Health Care – CPRIT
The Cancer Prevention and Research Institute of Texas (CPRIT) was originally approved in 2007, and its grants have since helped create thousands of jobs, generated billions of dollars in economic activity, encouraged biotech companies to expand or relocate in Texas, and supported world-renowned scholars, including a 2018 Nobel Prize recipient. House Bill 39 and House Joint Resolution 12 by Representative John Zerwas (R - Richmond) are necessary to maintain the current CPRIT program. HB 39 allows for grants to continue to be awarded past the original statutory deadline, and HJR 12 proposes a constitutional amendment allowing for an increase to the maximum bond amount authorized for CPRIT. Both bills passed out of the Senate this week and will be sent to the Governor’s desk.

Stay up-to-date with our Policy Team throughout the 86th Legislative Session by opting-in to this weekly update or follow the team on Twitter @GHP_Policy

Related News

Economy

Houston Business Barometer Week 9: Area Companies Look to Reassess Telecom Needs, Office Layout and Size Post-COVID

6/3/20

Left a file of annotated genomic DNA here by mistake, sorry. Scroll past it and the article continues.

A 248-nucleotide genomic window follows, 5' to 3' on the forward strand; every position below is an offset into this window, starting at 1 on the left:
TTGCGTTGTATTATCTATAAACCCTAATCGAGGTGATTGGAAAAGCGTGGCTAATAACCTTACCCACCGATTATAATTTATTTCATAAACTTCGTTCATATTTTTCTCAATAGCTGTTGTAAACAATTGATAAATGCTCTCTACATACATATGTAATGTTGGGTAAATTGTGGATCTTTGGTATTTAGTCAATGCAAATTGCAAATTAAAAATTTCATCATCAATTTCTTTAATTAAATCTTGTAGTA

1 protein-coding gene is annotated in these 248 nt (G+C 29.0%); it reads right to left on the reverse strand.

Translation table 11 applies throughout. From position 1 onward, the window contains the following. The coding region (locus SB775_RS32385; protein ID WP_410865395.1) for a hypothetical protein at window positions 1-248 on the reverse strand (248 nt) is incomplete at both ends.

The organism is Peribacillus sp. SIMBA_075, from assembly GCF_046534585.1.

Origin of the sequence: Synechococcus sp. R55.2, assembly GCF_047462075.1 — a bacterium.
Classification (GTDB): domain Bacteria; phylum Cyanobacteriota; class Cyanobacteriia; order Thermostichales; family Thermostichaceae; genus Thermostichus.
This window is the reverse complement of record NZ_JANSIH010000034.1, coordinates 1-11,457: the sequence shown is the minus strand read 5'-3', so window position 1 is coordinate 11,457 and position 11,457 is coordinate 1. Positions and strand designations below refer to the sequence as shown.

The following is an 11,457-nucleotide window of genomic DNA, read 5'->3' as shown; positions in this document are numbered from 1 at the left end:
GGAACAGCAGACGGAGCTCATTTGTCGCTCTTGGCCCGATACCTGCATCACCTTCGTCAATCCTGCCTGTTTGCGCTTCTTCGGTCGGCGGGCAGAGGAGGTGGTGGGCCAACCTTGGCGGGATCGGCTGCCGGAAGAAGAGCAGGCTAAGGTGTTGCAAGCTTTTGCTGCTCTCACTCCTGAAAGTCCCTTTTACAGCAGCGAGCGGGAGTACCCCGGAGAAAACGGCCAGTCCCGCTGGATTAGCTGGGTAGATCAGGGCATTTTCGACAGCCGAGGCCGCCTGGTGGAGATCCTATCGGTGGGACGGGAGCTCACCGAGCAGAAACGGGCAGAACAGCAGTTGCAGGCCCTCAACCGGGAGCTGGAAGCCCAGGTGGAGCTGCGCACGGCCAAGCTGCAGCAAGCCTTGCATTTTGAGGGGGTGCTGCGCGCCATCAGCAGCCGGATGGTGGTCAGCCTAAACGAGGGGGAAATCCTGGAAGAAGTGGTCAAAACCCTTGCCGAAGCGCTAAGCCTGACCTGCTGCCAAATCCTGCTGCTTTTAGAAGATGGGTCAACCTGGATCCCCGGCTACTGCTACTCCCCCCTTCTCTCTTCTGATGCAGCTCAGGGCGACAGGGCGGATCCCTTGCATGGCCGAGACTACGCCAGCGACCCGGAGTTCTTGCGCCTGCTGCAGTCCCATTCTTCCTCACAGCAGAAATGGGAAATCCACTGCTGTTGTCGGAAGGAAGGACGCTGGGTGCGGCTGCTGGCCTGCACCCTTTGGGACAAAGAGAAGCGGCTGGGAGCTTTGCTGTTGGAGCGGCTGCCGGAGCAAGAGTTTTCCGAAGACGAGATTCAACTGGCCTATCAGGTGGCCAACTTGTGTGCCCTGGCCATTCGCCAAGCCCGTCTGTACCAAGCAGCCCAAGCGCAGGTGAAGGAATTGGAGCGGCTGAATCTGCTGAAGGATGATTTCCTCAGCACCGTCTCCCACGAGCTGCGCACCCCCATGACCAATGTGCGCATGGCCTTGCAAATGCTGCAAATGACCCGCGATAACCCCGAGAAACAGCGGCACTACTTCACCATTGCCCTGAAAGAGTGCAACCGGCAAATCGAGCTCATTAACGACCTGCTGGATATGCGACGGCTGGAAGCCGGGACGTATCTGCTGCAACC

More than half of area companies say they have recalled some or all of their employees who had been working from home back to the workplace in recent weeks, according to the latest survey from the Greater Houston Partnership.  About 11% of those surveyed said they have recalled all of their employees to the worksite and another 40% say they have yet to recall employees who have been working from home.  Twenty-eight percent of the companies that responded to this week’s Houston Business Barometer survey said their firm’s short-term outlook was better this week than last week. Just 4.6% say their outlook is worse this week.   About 28% of respondents said their operations have been severely impacted by the pandemic, the same as last week. Another 34% report a moderate impact on their operations. Roughly 29% said their revenues have declined since their last billing cycle.  Approximately 36% of companies said they had partially or fully reopened their previously shuttered operations in recent weeks, while another 13% of respondents said they had not yet reopened. About half of respondents reported they never halted operations.  Eighty percent of survey participants to this week’s survey say they did not furlough employees during the shutdown. About 8% said they have recalled all or some of their furloughed employees and 12% said they have not yet recalled any furloughed employees.  Asked what elements of their business they might reassess in response to their COVID-19 experience, the top answers among respondents this week were: telecommuting practices, technology needs, office design and the size of their worksites/offices.  A total of 65 companies responded to the 9th Houston Business Barometer survey conducted by the Partnership between June 1 and 2.  See results from Week 8.     Get information and guidelines on reopening businesses safely from the Partnership's Houston Work Safe Program. Visit the Partnership's COVID-19 Resource page for updates, guidance for employers and more information.